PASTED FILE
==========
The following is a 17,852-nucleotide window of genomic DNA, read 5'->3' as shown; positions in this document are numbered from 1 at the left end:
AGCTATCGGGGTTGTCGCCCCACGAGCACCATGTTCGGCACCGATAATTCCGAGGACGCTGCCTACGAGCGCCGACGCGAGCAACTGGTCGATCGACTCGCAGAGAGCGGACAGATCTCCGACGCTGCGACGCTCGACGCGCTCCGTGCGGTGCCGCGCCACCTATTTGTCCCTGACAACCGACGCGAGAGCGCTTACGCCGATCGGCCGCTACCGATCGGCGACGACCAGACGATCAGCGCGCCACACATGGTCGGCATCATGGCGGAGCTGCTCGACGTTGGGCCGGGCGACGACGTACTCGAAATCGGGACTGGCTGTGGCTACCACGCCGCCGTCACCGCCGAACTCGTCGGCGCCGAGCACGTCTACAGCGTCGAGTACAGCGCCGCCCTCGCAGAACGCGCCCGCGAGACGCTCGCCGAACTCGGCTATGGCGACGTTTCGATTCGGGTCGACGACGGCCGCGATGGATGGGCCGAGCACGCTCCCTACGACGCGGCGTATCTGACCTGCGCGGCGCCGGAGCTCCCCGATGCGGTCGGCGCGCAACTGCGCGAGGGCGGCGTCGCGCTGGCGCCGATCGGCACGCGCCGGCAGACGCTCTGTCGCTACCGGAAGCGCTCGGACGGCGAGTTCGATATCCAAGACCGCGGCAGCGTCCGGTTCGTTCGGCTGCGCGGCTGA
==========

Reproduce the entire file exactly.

The following is a 17,852-nucleotide window of genomic DNA, read 5'->3' as shown; positions in this document are numbered from 1 at the left end:
AGCTATCGGGGTTGTCGCCCCACGAGCACCATGTTCGGCACCGATAATTCCGAGGACGCTGCCTACGAGCGCCGACGCGAGCAACTGGTCGATCGACTCGCAGAGAGCGGACAGATCTCCGACGCTGCGACGCTCGACGCGCTCCGTGCGGTGCCGCGCCACCTATTTGTCCCTGACAACCGACGCGAGAGCGCTTACGCCGATCGGCCGCTACCGATCGGCGACGACCAGACGATCAGCGCGCCACACATGGTCGGCATCATGGCGGAGCTGCTCGACGTTGGGCCGGGCGACGACGTACTCGAAATCGGGACTGGCTGTGGCTACCACGCCGCCGTCACCGCCGAACTCGTCGGCGCCGAGCACGTCTACAGCGTCGAGTACAGCGCCGCCCTCGCAGAACGCGCCCGCGAGACGCTCGCCGAACTCGGCTATGGCGACGTTTCGATTCGGGTCGACGACGGCCGCGATGGATGGGCCGAGCACGCTCCCTACGACGCGGCGTATCTGACCTGCGCGGCGCCGGAGCTCCCCGATGCGGTCGGCGCGCAACTGCGCGAGGGCGGCGTCGCGCTGGCGCCGATCGGCACGCGCCGGCAGACGCTCTGTCGCTACCGGAAGCGCTCGGACGGCGAGTTCGATATCCAAGACCGCGGCAGCGTCCGGTTCGTTCGGCTGCGCGGCTGA